Scientists unveil the first-ever image of quantum entanglement
For the first time ever, physicists have managed to take a photo of a strong form of quantum entanglement called Bell entanglement—capturing visual evidence of an elusive phenomenon which a baffled Albert Einstein once called ‘spooky action at a distance’.
Two particles which interact with each other—like two photons passing through a beam splitter, for example—can sometimes remain connected, instantaneously sharing their physical states no matter how great the distance which separates them. This connection is known as quantum entanglement, and it underpins the field of quantum mechanics.
Einstein thought quantum mechanics was ‘spooky’ because of the instantaneousness of the apparent remote interaction between two entangled particles, which seemed incompatible with elements of his special theory of relativity.
Later, Sir John Bell formalised this concept of nonlocal interaction describing a strong form of entanglement exhibiting this spookiness. Today, while Bell entanglement is being harnessed in practical applications like quantum computing and cryptography, it has never been captured in a single image.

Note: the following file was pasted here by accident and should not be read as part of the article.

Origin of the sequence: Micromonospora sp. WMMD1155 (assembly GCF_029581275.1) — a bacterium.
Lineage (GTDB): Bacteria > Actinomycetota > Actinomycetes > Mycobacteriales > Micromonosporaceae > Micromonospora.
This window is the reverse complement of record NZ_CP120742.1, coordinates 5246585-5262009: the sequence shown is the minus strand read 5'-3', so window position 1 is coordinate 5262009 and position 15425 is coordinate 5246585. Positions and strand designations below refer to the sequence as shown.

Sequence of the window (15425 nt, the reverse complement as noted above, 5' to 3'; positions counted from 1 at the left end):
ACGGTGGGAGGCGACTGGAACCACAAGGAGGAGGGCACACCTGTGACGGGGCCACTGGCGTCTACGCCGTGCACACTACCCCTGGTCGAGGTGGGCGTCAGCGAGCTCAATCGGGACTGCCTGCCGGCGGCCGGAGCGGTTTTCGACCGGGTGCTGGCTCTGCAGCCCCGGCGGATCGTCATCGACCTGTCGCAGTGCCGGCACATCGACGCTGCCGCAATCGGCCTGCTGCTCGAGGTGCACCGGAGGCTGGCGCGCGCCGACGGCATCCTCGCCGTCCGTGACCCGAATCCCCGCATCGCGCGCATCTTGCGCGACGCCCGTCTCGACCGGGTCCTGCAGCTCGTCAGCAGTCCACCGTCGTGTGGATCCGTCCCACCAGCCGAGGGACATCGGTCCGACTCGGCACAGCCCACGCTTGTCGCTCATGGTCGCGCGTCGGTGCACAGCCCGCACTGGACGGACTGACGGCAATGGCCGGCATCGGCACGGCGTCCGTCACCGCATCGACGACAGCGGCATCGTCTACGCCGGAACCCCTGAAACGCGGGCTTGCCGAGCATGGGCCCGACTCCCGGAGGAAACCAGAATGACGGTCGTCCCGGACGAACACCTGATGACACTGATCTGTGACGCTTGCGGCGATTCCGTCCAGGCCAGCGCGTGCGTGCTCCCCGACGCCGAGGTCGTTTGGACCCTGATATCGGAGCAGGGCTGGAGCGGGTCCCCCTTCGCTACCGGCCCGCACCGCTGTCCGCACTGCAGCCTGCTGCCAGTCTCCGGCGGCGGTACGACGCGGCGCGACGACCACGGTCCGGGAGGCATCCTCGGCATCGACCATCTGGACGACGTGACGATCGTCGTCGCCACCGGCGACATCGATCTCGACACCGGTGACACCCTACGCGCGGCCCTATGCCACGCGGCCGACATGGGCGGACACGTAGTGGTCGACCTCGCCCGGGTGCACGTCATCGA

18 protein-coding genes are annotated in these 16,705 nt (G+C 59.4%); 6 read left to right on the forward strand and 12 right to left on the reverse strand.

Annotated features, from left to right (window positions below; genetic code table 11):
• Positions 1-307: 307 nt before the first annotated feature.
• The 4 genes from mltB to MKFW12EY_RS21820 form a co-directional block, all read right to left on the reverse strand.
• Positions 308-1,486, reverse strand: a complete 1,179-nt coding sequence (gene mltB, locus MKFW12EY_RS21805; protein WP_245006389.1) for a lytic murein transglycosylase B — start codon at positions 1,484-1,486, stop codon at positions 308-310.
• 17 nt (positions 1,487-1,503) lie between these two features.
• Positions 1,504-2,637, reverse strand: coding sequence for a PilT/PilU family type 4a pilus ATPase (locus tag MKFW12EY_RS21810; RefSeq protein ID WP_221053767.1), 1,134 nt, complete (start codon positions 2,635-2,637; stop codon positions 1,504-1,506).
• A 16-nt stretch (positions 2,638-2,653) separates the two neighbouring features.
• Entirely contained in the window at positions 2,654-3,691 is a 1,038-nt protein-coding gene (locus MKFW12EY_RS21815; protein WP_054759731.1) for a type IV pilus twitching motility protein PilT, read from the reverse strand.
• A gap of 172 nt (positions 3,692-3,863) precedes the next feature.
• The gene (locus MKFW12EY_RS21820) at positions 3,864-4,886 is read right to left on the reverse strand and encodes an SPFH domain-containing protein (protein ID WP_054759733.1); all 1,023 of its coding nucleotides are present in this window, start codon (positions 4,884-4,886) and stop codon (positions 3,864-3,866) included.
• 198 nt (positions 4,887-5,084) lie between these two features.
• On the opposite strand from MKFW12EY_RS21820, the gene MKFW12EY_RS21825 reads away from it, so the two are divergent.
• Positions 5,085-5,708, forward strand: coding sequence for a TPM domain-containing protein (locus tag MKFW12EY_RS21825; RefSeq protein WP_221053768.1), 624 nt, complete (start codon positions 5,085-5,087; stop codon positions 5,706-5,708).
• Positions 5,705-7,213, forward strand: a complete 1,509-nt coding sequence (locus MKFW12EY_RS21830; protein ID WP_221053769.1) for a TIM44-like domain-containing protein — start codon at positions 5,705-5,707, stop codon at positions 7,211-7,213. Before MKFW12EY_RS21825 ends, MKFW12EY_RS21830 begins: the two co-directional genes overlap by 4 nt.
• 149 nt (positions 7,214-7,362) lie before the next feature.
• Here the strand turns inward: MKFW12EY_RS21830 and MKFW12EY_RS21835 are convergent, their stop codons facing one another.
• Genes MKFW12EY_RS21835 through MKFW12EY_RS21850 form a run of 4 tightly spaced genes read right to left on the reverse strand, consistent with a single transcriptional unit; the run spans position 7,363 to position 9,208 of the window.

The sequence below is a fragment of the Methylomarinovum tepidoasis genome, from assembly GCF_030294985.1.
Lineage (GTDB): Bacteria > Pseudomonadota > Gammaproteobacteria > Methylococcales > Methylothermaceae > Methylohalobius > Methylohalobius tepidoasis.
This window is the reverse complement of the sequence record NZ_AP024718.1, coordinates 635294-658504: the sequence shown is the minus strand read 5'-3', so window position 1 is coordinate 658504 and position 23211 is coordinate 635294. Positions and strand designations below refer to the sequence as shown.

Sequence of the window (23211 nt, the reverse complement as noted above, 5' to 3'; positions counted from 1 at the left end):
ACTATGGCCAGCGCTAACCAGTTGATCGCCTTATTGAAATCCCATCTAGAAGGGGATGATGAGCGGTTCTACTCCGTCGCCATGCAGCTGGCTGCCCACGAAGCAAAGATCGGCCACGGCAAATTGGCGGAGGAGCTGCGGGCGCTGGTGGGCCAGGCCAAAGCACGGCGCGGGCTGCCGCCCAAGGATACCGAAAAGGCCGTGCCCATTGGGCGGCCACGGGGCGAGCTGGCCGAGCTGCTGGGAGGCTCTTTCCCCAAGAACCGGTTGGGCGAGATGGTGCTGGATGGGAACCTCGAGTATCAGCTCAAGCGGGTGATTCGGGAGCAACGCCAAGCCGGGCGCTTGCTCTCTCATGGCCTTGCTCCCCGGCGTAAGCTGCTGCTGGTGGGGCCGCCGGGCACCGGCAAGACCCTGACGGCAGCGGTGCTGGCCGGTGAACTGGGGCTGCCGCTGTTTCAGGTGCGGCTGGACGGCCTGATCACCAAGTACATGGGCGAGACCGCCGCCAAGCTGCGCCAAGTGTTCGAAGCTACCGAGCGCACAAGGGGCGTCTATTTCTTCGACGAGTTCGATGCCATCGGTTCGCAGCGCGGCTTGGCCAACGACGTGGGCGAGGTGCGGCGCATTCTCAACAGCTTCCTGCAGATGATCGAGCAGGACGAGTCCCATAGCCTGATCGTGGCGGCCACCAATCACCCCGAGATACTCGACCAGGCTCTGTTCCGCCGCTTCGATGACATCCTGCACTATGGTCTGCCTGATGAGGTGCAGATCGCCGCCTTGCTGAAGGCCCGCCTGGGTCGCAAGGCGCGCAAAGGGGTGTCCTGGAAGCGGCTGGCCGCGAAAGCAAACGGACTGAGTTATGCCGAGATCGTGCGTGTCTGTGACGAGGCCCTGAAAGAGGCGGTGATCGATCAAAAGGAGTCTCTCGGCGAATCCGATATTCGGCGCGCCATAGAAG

In a paper published today in the journal Science Advances, a team of physicists from the University of Glasgow describe how they have made Einstein’s spookiness visible in an image for the first time.
They devised a system which fires a stream of entangled photons from a quantum source of light at ‘non-conventional objects’ – displayed on liquid-crystals materials which change the phase of the photons as they pass through.
They set up a super-sensitive camera capable of detecting single photons which would only take an image when it caught sight of both one photon and its entangled ‘twin’, creating a visible record of the entanglement of the photons.
Imaging setup to perform a Bell inequality test in images. A BBO crystal pumped by an ultraviolet laser is used as a source of entangled photon pairs. The two photons are separated on a beam splitter (BS). An intensified camera triggered by a SPAD is used to acquire ghost images of a phase object placed on the path of the first photon and nonlocally filtered by four different spatial filters that can be displayed on an SLM (SLM 2) placed in the other arm. By being triggered by the SPAD, the camera acquires coincidence images that can be used to perform a Bell test. Credit: Science Advances (2019). DOI: 10.1126/sciadv.aaw2563
Dr. Paul-Antoine Moreau of the University of Glasgow’s School of Physics and Astronomy is the paper’s lead author. Dr. Moreau said: “The image we’ve managed to capture is an elegant demonstration of a fundamental property of nature, seen for the very first time in the form of an image.
“It’s an exciting result which could be used to advance the emerging field of quantum computing and lead to new types of imaging.”
The paper, titled ‘Imaging Bell-type nonlocal behavior’, is published in Science Advances.